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Economics Research Institute Study Paper




Utah State University Department of Economics

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Despite the long-standing debate surrounding the performance of the U.S. public education system, there is an absence of comprehensive empirical evidence on this issue across different states. Initial dialogues on educational performance prescribed overall increases in expenditures for securing productivity gains. However, more recent themes emphasize the importance of productive efficiency as a key factor in securing performance increases.

This paper measures technical efficiency and total factor productivity in educational production units that utilize a multi output production technology. The technical efficiency scores are explicitly conditioned on socioeconomic and environmental influences. Particular attention is paid to the specification of varying returns to scale and input disposabilities in a piecewise linear technology. An empirical application to Utah school districts reveals that filtering out scale, congestion, and socioeconomic components from technical efficiency measures, provides superior pure technical efficiency estimates. Similarly, disentangling scale, congestion, and technological innovation components in the total factor productivity measure of Utah schools, observed over the period 1993-95, provides more precise estimates of dynamic productivity.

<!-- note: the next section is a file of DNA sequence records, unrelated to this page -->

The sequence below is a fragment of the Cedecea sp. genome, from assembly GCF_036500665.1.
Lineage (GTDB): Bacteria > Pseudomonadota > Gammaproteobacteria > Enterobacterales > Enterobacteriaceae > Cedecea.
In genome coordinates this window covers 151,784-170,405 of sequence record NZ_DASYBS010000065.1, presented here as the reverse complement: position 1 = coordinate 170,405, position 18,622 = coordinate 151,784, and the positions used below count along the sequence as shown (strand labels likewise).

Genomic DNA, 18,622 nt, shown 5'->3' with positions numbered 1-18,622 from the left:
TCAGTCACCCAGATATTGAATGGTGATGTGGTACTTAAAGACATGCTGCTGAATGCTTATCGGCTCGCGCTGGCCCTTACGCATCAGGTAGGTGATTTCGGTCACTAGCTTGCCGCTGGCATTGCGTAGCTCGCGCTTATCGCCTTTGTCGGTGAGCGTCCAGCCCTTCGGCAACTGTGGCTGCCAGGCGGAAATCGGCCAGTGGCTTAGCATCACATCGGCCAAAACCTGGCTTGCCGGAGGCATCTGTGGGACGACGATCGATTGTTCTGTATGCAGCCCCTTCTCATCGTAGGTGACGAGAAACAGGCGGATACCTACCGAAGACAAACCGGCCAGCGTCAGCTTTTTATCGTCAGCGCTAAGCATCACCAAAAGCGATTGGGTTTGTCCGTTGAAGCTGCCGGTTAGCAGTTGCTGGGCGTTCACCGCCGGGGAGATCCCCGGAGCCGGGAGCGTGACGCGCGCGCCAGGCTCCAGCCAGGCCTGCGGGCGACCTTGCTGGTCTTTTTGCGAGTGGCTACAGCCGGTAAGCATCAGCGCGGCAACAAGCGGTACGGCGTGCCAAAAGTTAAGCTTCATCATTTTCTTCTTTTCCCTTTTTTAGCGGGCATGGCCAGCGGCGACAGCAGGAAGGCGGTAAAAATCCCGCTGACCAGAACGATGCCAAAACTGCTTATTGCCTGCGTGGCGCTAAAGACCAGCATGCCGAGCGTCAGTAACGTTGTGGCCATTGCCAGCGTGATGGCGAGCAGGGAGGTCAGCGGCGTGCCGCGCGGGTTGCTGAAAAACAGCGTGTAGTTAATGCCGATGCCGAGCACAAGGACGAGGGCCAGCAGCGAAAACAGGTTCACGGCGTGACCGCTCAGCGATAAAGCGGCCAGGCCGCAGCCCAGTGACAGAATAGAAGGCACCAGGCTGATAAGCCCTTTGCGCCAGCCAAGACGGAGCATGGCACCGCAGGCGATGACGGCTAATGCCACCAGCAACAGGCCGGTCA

We find evidence of high levels of pure technical efficiencies across Utah school districts but weak evidence of technological innovations. The implication is that Utah schools are overall technically efficient, and policies seeking broader and better educational outcomes need to be focused on correcting for inefficient scales and research expenditures that would shift out the technical frontier. Thus, the widespread "efficiency or expenditure" debates, as alternative sources of educational productivity increases, may not be well posed. This study demonstrates empirically that efficiency and expenditure alignments are not mutually exclusive.